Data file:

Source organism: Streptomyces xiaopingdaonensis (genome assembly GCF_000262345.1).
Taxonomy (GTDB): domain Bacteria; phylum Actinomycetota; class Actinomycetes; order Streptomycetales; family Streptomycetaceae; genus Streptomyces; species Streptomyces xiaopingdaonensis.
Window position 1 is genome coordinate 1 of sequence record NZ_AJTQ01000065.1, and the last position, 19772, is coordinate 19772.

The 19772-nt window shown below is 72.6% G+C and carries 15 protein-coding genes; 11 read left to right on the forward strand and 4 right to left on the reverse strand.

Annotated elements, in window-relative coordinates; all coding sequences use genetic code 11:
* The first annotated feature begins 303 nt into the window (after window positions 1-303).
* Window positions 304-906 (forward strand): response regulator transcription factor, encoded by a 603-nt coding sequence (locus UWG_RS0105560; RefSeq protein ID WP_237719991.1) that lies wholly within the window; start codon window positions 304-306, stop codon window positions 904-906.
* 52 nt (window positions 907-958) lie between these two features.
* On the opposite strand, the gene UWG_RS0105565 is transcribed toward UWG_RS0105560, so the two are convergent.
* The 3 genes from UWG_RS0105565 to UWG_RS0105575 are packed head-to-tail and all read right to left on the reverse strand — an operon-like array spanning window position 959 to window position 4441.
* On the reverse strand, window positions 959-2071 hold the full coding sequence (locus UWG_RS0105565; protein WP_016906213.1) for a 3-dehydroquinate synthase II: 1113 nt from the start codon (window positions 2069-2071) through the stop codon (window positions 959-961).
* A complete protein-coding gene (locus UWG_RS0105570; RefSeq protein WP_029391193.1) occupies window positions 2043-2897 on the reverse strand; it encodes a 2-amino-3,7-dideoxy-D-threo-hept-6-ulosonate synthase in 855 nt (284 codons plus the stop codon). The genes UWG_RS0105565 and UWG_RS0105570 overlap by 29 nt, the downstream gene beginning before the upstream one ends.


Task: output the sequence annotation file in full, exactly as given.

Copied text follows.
Source organism: Streptomyces xiaopingdaonensis (genome assembly GCF_000262345.1).
Taxonomy (GTDB): domain Bacteria; phylum Actinomycetota; class Actinomycetes; order Streptomycetales; family Streptomycetaceae; genus Streptomyces; species Streptomyces xiaopingdaonensis.
Window position 1 is genome coordinate 1 of sequence record NZ_AJTQ01000065.1, and the last position, 19772, is coordinate 19772.

The 19772-nt window shown below is 72.6% G+C and carries 15 protein-coding genes; 11 read left to right on the forward strand and 4 right to left on the reverse strand.

Annotated elements, in window-relative coordinates; all coding sequences use genetic code 11:
* The first annotated feature begins 303 nt into the window (after window positions 1-303).
* Window positions 304-906 (forward strand): response regulator transcription factor, encoded by a 603-nt coding sequence (locus UWG_RS0105560; RefSeq protein ID WP_237719991.1) that lies wholly within the window; start codon window positions 304-306, stop codon window positions 904-906.
* 52 nt (window positions 907-958) lie between these two features.
* On the opposite strand, the gene UWG_RS0105565 is transcribed toward UWG_RS0105560, so the two are convergent.
* The 3 genes from UWG_RS0105565 to UWG_RS0105575 are packed head-to-tail and all read right to left on the reverse strand — an operon-like array spanning window position 959 to window position 4441.
* On the reverse strand, window positions 959-2071 hold the full coding sequence (locus UWG_RS0105565; protein WP_016906213.1) for a 3-dehydroquinate synthase II: 1113 nt from the start codon (window positions 2069-2071) through the stop codon (window positions 959-961).
* A complete protein-coding gene (locus UWG_RS0105570; RefSeq protein WP_029391193.1) occupies window positions 2043-2897 on the reverse strand; it encodes a 2-amino-3,7-dideoxy-D-threo-hept-6-ulosonate synthase in 855 nt (284 codons plus the stop codon). The genes UWG_RS0105565 and UWG_RS0105570 overlap by 29 nt, the downstream gene beginning before the upstream one ends.